It was finally time to spend a bit of cash and time on the front of our home. This picture was taken last fall.  My husband was probably checking his pockets for moths. We'd already redone the kitchen and both bathrooms.  (For the first time since the house was built!) The siding (which is aluminum but is in good condition) was a color (dull gold) that I wasn't really fond of.  The shutters were peeling, dirty white.  My son and a friend popped out all the old shrubs that were original to the house and showing their age - approximately 55 years old.  That left us with a new door and storm door. We changed out the light to the right of the door and between the double garage.  I planted miniature, upright boxwoods in the plastic planters that I painted with cement textured spray paint from Home Depot.  There's a little brass Nantucket basket door knocker in the middle of the Autumn wreath. We added some specimen shrubs which will take some time to grow in.  The happy little guy…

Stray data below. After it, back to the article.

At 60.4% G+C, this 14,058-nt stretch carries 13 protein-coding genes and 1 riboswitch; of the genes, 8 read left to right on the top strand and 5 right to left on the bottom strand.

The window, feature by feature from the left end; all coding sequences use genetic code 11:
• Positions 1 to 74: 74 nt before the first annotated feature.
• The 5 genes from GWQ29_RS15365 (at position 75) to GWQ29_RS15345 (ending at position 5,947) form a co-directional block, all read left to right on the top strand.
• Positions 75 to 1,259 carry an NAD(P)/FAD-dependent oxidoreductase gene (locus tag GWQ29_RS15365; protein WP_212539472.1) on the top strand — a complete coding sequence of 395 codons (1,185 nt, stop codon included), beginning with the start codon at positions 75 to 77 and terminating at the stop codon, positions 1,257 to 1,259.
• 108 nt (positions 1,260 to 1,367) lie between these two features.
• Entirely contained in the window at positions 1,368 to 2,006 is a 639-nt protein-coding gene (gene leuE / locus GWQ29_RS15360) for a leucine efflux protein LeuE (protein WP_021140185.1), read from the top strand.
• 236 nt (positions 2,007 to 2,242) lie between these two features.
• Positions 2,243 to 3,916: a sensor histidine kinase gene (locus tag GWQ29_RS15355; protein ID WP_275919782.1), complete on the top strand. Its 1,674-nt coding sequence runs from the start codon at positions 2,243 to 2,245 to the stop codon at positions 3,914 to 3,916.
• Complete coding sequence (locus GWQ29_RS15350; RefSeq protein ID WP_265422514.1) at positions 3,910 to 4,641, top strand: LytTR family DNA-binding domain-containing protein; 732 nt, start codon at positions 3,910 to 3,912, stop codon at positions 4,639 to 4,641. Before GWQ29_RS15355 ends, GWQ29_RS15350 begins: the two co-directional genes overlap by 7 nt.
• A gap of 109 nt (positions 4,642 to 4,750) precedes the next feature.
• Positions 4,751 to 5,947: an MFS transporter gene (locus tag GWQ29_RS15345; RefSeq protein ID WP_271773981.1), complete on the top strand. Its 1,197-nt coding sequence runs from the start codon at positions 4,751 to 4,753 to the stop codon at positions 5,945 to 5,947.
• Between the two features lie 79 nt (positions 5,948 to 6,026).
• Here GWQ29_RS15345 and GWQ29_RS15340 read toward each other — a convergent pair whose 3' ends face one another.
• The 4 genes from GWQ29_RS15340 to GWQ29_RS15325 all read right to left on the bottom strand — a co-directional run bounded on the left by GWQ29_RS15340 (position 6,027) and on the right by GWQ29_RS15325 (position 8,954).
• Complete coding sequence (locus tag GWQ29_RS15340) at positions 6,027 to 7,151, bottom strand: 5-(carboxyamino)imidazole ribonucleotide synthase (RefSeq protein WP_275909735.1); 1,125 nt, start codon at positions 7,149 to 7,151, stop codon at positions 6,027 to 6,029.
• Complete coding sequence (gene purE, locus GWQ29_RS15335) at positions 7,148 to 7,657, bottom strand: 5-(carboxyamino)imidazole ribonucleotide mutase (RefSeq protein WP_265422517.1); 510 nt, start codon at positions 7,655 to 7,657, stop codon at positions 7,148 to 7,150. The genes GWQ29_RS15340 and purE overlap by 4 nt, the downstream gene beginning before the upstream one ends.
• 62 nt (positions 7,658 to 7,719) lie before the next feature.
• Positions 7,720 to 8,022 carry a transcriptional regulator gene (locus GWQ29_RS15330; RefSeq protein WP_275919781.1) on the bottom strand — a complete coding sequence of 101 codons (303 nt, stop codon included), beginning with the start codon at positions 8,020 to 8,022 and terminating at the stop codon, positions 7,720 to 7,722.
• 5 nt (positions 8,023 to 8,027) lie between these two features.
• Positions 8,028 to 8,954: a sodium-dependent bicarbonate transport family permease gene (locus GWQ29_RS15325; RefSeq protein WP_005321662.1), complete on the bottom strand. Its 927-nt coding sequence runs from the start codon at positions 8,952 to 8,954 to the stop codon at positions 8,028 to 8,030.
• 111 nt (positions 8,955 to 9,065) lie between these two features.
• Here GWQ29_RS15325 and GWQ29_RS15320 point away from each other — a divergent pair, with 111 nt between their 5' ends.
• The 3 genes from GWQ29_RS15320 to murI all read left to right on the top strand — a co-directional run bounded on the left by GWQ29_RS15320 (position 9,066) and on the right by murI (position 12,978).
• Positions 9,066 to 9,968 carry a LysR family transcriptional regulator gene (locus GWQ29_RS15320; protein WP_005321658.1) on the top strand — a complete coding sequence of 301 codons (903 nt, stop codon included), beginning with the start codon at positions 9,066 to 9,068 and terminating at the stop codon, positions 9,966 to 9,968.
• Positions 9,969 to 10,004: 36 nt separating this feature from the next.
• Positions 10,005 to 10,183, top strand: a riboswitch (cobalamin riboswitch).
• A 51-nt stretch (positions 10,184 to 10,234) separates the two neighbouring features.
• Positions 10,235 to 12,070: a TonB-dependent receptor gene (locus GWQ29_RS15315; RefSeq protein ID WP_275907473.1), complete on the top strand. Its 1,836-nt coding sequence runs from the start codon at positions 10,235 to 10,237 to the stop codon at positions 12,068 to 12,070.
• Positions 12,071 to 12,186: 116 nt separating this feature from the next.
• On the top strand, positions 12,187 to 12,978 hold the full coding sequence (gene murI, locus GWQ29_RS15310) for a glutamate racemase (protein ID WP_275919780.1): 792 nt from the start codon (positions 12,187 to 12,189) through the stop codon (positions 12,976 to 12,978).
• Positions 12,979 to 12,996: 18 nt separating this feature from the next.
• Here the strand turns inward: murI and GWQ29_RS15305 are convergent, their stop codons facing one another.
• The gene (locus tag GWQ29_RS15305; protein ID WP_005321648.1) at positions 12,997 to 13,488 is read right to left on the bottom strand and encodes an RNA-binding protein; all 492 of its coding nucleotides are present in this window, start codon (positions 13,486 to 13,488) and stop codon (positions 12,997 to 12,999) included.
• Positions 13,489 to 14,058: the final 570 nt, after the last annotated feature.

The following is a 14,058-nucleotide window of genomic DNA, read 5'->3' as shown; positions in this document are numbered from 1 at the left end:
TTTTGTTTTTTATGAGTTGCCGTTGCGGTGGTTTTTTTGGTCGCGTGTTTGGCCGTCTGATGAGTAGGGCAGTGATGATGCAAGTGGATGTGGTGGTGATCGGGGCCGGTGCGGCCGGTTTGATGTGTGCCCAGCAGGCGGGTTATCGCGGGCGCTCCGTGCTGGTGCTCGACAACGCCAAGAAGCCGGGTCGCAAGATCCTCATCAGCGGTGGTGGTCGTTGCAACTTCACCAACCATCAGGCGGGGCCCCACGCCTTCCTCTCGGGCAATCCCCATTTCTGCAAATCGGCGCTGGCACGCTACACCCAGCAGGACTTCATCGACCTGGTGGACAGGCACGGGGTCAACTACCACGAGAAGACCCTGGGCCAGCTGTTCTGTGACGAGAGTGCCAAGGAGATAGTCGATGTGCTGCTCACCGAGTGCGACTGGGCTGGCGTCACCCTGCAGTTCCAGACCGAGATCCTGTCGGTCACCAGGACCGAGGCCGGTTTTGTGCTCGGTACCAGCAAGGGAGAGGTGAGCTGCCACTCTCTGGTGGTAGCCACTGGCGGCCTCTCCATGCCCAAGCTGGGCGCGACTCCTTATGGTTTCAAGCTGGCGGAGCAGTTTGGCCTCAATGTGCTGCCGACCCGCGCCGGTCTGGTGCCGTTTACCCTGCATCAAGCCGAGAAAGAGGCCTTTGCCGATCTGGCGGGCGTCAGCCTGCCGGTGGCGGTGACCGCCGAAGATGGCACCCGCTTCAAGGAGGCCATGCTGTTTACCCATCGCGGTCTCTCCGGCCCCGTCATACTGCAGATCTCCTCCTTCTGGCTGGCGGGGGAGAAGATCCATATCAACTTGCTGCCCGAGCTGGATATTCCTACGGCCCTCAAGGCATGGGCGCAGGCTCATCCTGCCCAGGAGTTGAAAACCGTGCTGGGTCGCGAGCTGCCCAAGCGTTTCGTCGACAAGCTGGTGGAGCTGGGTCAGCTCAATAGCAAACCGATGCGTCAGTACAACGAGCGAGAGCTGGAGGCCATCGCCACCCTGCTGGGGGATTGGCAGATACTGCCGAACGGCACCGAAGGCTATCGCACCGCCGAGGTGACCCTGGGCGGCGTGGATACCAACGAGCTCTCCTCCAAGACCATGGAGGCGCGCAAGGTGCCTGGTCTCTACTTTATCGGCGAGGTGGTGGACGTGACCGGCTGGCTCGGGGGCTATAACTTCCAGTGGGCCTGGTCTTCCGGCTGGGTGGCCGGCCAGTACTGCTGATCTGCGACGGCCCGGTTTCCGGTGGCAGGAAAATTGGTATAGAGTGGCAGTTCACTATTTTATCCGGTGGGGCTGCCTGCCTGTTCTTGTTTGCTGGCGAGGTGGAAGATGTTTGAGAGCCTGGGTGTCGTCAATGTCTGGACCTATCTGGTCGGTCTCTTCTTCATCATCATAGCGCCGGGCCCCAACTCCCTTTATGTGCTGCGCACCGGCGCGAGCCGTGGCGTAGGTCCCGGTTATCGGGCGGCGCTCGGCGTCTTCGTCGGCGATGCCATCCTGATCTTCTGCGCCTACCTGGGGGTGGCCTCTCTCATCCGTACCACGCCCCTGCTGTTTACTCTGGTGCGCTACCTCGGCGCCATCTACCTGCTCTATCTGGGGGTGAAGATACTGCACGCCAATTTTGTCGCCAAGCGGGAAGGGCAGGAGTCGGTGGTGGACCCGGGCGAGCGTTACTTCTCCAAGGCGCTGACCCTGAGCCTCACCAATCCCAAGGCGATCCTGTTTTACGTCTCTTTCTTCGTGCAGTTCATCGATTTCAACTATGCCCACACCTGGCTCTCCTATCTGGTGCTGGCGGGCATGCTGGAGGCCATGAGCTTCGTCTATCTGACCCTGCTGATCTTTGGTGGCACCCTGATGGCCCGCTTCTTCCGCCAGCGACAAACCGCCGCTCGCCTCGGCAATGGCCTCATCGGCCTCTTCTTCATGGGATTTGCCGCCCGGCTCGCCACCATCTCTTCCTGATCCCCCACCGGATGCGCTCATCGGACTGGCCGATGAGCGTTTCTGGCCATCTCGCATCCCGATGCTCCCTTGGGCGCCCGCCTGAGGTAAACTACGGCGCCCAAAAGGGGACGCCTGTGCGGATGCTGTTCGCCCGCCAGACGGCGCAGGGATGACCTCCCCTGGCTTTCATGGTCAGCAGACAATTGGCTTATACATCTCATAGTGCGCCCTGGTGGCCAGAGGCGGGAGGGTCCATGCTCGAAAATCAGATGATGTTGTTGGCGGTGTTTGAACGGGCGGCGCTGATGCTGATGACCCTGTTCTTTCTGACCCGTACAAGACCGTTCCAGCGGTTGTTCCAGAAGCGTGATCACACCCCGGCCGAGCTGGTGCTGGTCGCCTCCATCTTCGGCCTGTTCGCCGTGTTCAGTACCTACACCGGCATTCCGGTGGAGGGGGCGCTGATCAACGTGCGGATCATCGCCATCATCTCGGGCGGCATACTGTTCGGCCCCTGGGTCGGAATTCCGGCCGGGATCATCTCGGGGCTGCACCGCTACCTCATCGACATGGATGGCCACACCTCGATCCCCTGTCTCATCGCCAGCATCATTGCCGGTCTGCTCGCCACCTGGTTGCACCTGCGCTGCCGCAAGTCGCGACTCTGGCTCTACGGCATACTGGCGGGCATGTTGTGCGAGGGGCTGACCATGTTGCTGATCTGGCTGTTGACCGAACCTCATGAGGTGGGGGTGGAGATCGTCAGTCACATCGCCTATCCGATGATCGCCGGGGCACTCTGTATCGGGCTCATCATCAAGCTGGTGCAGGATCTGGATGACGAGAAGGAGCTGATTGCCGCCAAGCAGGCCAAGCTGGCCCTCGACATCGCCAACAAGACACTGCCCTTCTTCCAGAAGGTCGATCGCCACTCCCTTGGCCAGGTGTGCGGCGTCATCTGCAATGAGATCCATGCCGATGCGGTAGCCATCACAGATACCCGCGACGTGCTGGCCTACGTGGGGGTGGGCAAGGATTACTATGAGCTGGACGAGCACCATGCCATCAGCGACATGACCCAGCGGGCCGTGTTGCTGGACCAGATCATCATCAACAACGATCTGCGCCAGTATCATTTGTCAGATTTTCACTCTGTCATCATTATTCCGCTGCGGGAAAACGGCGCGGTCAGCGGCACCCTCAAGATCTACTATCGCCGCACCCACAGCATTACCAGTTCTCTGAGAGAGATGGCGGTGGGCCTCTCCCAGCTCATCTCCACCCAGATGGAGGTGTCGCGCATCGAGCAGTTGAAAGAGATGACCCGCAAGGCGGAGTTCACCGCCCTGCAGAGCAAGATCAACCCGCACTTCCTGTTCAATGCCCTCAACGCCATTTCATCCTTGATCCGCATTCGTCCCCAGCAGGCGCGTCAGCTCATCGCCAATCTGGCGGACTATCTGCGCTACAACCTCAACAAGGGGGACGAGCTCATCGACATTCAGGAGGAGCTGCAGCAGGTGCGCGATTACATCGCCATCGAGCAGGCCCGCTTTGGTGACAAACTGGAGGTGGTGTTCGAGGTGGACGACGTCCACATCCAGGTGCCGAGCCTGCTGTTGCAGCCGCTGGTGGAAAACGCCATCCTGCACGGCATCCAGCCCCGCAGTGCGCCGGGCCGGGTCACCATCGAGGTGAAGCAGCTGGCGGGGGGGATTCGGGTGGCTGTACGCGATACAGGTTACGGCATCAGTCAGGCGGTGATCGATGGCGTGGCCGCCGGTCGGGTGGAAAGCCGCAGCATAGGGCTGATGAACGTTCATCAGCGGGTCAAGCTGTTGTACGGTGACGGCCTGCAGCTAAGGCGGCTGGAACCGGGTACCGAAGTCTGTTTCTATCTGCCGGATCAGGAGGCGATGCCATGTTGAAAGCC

Long Beach Island, New Jersey


Autumn Beauty

My husband and I went to the New York Sheep and Wool Festival in Rhinebeck, New York on Sunday. Rhinebeck is a couple of hours north of us but their foliage is prime and ours is disappointing this year.  Maybe it's the amount of rain we had this year compared to New York. Whatever the reason, the trees alone were worth the ride. 

Garlicky Stuffed Shrimp Casserole